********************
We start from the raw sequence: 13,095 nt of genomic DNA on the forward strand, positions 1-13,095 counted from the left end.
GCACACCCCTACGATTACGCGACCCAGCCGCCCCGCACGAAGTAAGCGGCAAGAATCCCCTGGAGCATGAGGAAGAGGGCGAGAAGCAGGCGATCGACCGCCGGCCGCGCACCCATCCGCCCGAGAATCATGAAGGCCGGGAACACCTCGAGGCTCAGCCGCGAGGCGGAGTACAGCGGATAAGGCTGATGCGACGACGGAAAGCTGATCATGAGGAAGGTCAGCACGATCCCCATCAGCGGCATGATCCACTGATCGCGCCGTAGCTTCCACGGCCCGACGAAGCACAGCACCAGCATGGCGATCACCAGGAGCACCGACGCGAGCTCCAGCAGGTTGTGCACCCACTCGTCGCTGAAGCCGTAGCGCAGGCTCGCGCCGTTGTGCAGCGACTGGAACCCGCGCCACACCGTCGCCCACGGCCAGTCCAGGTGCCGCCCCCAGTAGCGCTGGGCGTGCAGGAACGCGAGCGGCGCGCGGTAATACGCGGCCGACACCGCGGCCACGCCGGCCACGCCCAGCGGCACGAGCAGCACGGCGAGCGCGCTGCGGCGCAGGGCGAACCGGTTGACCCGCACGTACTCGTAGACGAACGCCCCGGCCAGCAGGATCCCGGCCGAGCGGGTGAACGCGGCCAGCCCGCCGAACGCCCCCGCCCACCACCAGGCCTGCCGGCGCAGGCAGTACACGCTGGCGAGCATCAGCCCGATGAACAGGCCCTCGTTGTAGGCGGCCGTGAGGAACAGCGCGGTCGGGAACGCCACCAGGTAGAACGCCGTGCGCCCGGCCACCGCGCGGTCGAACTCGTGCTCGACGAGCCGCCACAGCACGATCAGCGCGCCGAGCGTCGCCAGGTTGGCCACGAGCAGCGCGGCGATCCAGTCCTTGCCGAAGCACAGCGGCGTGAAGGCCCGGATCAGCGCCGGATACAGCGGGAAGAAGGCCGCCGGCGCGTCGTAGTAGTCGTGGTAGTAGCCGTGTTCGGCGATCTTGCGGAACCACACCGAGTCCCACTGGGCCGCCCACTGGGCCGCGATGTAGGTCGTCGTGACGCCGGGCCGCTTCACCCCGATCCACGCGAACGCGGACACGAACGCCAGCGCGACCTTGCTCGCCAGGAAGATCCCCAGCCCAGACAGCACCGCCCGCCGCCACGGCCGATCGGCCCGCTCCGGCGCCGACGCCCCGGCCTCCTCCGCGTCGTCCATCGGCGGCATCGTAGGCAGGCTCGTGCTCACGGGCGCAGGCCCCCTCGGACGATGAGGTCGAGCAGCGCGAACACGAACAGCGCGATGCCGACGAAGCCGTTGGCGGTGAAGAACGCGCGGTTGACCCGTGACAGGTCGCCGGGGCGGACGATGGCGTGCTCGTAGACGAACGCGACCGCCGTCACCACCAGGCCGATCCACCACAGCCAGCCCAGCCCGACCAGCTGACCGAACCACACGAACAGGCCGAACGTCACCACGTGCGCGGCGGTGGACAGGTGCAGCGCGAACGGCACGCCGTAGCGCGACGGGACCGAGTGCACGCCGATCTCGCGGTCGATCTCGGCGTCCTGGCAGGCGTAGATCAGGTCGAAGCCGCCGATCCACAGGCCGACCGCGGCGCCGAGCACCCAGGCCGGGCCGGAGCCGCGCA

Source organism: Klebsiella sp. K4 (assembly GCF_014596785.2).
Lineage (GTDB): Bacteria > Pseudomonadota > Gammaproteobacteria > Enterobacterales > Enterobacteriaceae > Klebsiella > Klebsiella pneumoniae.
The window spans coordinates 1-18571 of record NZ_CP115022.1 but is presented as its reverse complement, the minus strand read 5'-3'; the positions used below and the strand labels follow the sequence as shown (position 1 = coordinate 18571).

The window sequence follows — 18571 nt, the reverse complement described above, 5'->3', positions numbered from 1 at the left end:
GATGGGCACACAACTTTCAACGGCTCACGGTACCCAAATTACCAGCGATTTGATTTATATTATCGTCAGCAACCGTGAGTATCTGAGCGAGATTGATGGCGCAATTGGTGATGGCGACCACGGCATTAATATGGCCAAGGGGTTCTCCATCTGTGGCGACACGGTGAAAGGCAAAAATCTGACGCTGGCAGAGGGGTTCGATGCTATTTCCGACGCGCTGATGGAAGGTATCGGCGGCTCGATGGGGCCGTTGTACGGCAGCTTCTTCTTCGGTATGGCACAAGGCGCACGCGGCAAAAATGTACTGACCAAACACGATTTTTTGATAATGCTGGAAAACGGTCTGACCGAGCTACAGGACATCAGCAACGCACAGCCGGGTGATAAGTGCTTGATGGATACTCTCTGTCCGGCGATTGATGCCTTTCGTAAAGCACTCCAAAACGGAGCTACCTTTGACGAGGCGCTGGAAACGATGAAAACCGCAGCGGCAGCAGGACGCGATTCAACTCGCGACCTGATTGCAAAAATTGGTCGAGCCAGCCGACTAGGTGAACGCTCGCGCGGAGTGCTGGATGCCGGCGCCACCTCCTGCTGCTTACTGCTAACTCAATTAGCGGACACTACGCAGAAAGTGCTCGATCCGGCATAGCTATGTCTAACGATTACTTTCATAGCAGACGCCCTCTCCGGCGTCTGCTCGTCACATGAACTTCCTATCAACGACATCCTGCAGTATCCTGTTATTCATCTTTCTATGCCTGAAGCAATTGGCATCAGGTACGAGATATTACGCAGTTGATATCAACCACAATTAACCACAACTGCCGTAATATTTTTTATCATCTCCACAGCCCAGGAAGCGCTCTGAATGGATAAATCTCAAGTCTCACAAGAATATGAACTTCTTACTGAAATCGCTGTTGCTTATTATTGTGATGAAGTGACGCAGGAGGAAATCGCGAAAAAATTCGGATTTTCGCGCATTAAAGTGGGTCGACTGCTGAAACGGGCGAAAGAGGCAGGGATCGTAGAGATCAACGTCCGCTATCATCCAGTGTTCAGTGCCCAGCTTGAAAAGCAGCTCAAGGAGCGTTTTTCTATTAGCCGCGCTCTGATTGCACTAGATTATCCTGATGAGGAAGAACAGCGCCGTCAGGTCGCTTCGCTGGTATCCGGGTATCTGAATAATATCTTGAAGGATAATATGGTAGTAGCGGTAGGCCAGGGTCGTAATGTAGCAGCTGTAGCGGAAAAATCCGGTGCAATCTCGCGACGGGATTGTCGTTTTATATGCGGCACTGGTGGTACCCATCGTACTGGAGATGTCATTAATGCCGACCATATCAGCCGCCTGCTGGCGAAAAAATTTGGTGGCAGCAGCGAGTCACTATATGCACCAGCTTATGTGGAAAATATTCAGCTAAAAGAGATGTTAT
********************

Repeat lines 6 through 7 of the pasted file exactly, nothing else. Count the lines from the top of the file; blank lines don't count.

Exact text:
The window sequence follows — 18571 nt, the reverse complement described above, 5'->3', positions numbered from 1 at the left end:
GATGGGCACACAACTTTCAACGGCTCACGGTACCCAAATTACCAGCGATTTGATTTATATTATCGTCAGCAACCGTGAGTATCTGAGCGAGATTGATGGCGCAATTGGTGATGGCGACCACGGCATTAATATGGCCAAGGGGTTCTCCATCTGTGGCGACACGGTGAAAGGCAAAAATCTGACGCTGGCAGAGGGGTTCGATGCTATTTCCGACGCGCTGATGGAAGGTATCGGCGGCTCGATGGGGCCGTTGTACGGCAGCTTCTTCTTCGGTATGGCACAAGGCGCACGCGGCAAAAATGTACTGACCAAACACGATTTTTTGATAATGCTGGAAAACGGTCTGACCGAGCTACAGGACATCAGCAACGCACAGCCGGGTGATAAGTGCTTGATGGATACTCTCTGTCCGGCGATTGATGCCTTTCGTAAAGCACTCCAAAACGGAGCTACCTTTGACGAGGCGCTGGAAACGATGAAAACCGCAGCGGCAGCAGGACGCGATTCAACTCGCGACCTGATTGCAAAAATTGGTCGAGCCAGCCGACTAGGTGAACGCTCGCGCGGAGTGCTGGATGCCGGCGCCACCTCCTGCTGCTTACTGCTAACTCAATTAGCGGACACTACGCAGAAAGTGCTCGATCCGGCATAGCTATGTCTAACGATTACTTTCATAGCAGACGCCCTCTCCGGCGTCTGCTCGTCACATGAACTTCCTATCAACGACATCCTGCAGTATCCTGTTATTCATCTTTCTATGCCTGAAGCAATTGGCATCAGGTACGAGATATTACGCAGTTGATATCAACCACAATTAACCACAACTGCCGTAATATTTTTTATCATCTCCACAGCCCAGGAAGCGCTCTGAATGGATAAATCTCAAGTCTCACAAGAATATGAACTTCTTACTGAAATCGCTGTTGCTTATTATTGTGATGAAGTGACGCAGGAGGAAATCGCGAAAAAATTCGGATTTTCGCGCATTAAAGTGGGTCGACTGCTGAAACGGGCGAAAGAGGCAGGGATCGTAGAGATCAACGTCCGCTATCATCCAGTGTTCAGTGCCCAGCTTGAAAAGCAGCTCAAGGAGCGTTTTTCTATTAGCCGCGCTCTGATTGCACTAGATTATCCTGATGAGGAAGAACAGCGCCGTCAGGTCGCTTCGCTGGTATCCGGGTATCTGAATAATATCTTGAAGGATAATATGGTAGTAGCGGTAGGCCAGGGTCGTAATGTAGCAGCTGTAGCGGAAAAATCCGGTGCAATCTCGCGACGGGATTGTCGTTTTATATGCGGCACTGGTGGTACCCATCGTACTGGAGATGTCATTAATGCCGACCATATCAGCCGCCTGCTGGCGAAAAAATTTGGTGGCAGCAGCGAGTCACTATATGCACCAGCTTATGTGGAAAATATTCAGCTAAAAGAGATGTTAT